"You know, when it comes to climate change being real, people of my party are all over the board," Graham said after a speech at the Council on Foreign Relations while responding to a question about whether Republicans could work with Democrats to address climate change.Where have I heard this before? Where have I heard that Republicans have no responsibility for their own words and deeds on this issue because Al Gore has held a gun to their heads and forced them to spout climate disinformation while throwing snowballs on the Senate floor in order to "prove" that warming can't possibly be happening?
"I said that it's real, that man has contributed to it in a substantial way," Graham continued. "But the problem is Al Gore's turned this thing into religion. You know, climate change is not a religious problem for me, it's an economic, it is an environmental problem."
Oh, right -- it was from David Brooks in 2012. He also said Republians can't help acting out this way because Al Gore keeps brutally abusing them with vicious facts:
The period around 2003 was the golden spring of green technology. John McCain and Joe Lieberman introduced a bipartisan bill to curb global warming. I got my first ride in a Prius from a conservative foreign policy hawk who said that these new technologies were going to help us end our dependence on Middle Eastern despots. You’d go to Silicon Valley and all the venture capitalists, it seemed, were rushing into clean tech.As I wrote at the time:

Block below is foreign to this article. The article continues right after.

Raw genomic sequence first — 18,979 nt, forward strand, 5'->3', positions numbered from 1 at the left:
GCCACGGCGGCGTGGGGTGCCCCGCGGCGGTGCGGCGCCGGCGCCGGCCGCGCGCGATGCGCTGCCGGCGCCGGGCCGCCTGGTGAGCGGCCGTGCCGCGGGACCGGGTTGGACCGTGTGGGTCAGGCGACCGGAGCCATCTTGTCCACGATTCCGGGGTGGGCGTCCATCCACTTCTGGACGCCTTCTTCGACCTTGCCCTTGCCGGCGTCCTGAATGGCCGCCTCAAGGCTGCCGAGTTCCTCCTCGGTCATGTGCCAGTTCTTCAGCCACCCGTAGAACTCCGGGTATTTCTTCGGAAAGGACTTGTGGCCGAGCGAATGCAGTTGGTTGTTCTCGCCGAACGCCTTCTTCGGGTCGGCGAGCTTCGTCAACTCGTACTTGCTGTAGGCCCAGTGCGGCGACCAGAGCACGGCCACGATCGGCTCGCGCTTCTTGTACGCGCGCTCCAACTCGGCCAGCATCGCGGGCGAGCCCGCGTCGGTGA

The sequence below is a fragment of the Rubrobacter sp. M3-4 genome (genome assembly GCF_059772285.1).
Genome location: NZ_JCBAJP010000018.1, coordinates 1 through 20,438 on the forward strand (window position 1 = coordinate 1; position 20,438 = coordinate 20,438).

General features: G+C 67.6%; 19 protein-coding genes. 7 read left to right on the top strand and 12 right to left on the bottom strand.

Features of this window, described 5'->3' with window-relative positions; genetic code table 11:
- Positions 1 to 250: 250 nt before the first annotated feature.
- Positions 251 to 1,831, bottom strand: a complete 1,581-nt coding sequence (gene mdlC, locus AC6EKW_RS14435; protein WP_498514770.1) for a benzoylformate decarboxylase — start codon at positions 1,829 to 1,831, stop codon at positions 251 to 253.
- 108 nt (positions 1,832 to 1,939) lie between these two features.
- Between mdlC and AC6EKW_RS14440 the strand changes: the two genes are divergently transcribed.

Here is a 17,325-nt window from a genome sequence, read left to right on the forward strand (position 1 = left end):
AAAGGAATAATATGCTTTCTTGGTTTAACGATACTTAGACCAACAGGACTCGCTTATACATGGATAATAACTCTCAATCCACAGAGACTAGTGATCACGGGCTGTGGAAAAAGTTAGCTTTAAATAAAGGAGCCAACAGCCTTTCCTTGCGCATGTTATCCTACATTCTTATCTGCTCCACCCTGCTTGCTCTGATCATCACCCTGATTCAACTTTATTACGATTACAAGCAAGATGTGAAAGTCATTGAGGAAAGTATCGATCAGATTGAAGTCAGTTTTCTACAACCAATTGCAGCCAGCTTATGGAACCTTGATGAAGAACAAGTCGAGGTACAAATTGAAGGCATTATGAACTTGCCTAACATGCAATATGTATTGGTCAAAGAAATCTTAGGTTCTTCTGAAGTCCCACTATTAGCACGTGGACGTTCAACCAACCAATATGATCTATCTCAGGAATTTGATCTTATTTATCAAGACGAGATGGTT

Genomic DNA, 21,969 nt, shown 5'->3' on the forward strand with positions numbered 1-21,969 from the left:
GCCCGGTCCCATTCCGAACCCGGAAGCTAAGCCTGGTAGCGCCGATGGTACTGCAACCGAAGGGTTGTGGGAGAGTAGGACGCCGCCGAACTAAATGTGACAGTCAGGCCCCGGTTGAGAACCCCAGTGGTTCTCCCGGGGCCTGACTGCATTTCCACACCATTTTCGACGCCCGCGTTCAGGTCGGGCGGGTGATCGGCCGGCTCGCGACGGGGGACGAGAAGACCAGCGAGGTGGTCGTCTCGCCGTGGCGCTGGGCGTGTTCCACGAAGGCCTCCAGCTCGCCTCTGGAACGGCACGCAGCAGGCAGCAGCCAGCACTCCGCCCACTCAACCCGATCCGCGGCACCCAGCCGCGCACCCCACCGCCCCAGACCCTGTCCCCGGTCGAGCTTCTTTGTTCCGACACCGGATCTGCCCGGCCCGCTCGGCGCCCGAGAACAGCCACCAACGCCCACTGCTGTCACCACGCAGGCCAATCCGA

From that date on the story begins to get a little sadder.
Al Gore released his movie “An Inconvenient Truth” in 2006. The global warming issue became associated with the highly partisan former vice president. Gore mobilized liberals, but, once he became the global warming spokesman, no Republican could stand shoulder to shoulder with him and survive. Any slim chance of building a bipartisan national consensus was gone.
Why? Why couldn't Republicans continue to stand shoulder to shoulder with Democrats on environmentalism? If the shoe were on the other foot -- if Democrats were the ones rejecting a sensible policy because they didn't want to be associated with an unpalatable partisan on the other side, Brooks the Moralist would wag his finger at their destructive partisanship and wonder why they couldn't place party over country and do the right thing -- to use a favorite Brooks word, the moral thing.So Brooks and Graham think alike on this -- and I wonder why that is. Could the "conservative foreign policy hawk" who gave Brooks his first ride in a Prius possibly have been the senator from South Carolina, a state with a thriving auto industry? I think it just might have been Graham -- about whom Brooks said this in 2010, in a conversation with Gail Collins that specifically referenced climate change :
As far as I’m concerned Graham is the bravest politician in the country, bar none. When I get depressed about the nature of politics these days and am looking at the bottom of my nightly bottle of tequila (O.K., I’m exaggerating), I lift a glass to the voters of South Carolina and thank them for sending this guy to Washington. If every senator were like Graham, this country would be in excellent shape.Yes, I think Brooks and Graham have discussed this idea and agreed to let themselves off the hook for their failure to persuade more of their fellow Republicans to moderate their climate views: It's not your fault, Lindsey! It's the fault of that disgusting Gore fellow! Oh, you're so, right, David! It's not your fault either! It's all Fat Boy's fault!